Wednesday, July 18, 2007

Selling Human Organs

L&H readers previously discussed whether it should be lawful to sell one's own organs. I know what is the libertarian response to this question. Nevertheless, knee-jerk application of political ideology to every issue can create bad policies, so I'll reserve judgment on this issue. I'm hesitant to support opening up human organ trafficking to the free market.

Virginia Postrel, however, has no such qualms:

People want to keep [kidney donation] as a heroic, uncompensated act because it makes them feel good. Never mind that tens of thousands of people are dying for your right to feel good about other people's heroic acts.

Hat tip: Instapundit


T. Michael W. Halcomb said...


Wasn't sure if my email made it to you; I know we had some trouble with the previous ones. Anyways, would you be able to meet and converse this Sat? Let me know.

John said...

I can't figure out the glitch, either. But I just sent you another e-mail.

Anonymous said...

For some reason, a subsequent post of mine did not appear. To reiterate:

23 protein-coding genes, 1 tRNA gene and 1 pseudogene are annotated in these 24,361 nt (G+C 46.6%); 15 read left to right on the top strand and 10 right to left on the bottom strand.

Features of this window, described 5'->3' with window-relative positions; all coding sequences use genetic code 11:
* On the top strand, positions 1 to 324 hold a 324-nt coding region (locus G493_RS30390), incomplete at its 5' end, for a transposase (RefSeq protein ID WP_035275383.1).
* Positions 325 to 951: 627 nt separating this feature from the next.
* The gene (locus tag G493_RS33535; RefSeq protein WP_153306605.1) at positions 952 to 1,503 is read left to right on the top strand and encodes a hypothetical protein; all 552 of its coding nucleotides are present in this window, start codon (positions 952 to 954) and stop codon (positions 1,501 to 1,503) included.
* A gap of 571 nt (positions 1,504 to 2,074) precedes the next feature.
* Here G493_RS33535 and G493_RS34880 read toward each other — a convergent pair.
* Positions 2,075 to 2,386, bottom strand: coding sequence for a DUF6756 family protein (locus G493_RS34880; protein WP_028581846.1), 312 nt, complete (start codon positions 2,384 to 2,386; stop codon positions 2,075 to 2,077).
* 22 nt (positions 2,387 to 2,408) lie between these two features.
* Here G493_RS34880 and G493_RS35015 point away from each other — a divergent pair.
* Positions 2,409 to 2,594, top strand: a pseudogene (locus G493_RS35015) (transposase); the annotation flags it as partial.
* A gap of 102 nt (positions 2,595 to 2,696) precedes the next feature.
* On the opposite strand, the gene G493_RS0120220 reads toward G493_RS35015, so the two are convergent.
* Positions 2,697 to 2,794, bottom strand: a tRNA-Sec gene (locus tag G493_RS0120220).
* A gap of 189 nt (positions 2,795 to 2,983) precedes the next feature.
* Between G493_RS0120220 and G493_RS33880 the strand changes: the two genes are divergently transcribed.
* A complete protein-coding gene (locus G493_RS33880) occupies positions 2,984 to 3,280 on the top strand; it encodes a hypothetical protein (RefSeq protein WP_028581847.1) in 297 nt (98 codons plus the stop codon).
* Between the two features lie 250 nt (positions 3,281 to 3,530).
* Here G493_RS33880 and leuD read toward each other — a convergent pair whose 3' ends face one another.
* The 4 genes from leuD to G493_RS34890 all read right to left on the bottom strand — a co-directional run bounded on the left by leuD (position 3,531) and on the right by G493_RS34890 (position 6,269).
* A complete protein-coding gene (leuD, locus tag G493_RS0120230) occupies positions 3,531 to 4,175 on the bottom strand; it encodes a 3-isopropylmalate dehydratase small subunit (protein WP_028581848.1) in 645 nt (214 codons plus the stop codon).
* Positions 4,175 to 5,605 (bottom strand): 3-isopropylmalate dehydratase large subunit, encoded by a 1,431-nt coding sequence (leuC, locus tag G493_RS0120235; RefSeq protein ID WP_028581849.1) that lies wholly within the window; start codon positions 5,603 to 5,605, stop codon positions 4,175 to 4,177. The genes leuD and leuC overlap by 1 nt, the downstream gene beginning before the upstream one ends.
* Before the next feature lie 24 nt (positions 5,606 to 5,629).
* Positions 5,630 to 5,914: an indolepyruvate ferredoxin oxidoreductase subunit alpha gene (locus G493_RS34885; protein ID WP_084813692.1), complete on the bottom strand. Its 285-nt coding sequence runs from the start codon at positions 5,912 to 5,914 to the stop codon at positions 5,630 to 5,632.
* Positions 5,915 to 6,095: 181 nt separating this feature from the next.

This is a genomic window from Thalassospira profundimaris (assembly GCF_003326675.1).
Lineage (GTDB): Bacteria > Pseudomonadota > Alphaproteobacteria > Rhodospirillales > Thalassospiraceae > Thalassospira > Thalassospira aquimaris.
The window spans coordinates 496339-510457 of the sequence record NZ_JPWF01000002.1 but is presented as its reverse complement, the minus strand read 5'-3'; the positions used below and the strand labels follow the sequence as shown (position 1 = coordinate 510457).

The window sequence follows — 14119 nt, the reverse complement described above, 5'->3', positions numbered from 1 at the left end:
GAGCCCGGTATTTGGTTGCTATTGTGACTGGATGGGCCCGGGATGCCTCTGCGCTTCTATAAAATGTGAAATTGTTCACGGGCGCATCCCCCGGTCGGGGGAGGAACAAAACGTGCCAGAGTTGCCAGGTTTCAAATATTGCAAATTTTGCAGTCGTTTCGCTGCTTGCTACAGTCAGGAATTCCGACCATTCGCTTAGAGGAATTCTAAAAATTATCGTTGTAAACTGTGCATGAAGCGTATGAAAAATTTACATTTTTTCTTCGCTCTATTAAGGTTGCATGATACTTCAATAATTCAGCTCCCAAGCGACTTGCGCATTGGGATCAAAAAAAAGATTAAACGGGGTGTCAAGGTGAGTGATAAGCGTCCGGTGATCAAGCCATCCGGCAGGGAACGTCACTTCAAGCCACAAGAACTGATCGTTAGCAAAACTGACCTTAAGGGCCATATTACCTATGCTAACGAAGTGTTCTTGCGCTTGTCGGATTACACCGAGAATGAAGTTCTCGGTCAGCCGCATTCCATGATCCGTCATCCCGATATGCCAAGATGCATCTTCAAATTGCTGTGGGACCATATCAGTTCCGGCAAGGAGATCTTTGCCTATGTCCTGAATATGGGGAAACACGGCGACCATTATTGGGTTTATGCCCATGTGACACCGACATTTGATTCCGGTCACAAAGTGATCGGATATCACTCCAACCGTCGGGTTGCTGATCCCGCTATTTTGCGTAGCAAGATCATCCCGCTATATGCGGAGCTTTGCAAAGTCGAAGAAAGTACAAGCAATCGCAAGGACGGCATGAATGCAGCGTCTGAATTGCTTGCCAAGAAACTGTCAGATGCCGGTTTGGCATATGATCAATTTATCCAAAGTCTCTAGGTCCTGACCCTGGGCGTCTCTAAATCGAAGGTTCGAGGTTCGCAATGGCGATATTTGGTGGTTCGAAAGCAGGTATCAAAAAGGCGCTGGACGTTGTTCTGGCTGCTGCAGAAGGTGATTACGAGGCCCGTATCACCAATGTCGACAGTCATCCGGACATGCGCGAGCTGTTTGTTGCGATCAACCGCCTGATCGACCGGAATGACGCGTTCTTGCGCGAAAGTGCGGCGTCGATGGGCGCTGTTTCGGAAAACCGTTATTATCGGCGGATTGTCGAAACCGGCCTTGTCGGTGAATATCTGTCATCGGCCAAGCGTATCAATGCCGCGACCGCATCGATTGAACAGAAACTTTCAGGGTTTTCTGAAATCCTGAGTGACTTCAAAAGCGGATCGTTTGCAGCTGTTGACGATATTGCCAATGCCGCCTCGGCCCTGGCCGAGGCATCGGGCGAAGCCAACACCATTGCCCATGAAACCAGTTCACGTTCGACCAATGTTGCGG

I am opposed for medical reasons as well. Taking a potential donor to the operating room is extremely difficult. You have a healthy patient who is going to have an operation that is not medically indicated, that carries the risk of significant morbidity and mortality. Every surgical team that I have been involved with always find working with living donors to be a high risk affair for the patient, and not something to easily endorse. The vast majority of transplanted organs are not from living donors.
I am a free market kind of guy, but offering to pay these patients I believe is the wrong incentive that could lead to disasterous consequences.


DannyG said...


Andrew C. Thompson said...

I appreciate the predicament that many people are in because of the need for healthy organs or tissue. I know individuals who have been both fortunate and unfortunate in their waits for organ transplants. One of the best guys I know is alive today because he received a heart transplant in time, and the very fact that such a thing can be done is amazing to me.

That said, I think the utilitarian arguments wrapped up in debates around legalizing the selling of organs for money is extremely troubling. The 'ends justify the means' approach can be a very slippery slope.

Consider a counter example: We need stem cells for potentially life-saving medical research, and such cells are best harvested from fetal tissue. Why don't we encourage women to get pregnant, abort their babies at the best possible time to harvest such tissue, and pay them for their trouble?

I honestly don't want to sound sensational in saying that, but such thinking about peddling body parts can lead to exactly this kind of scenario.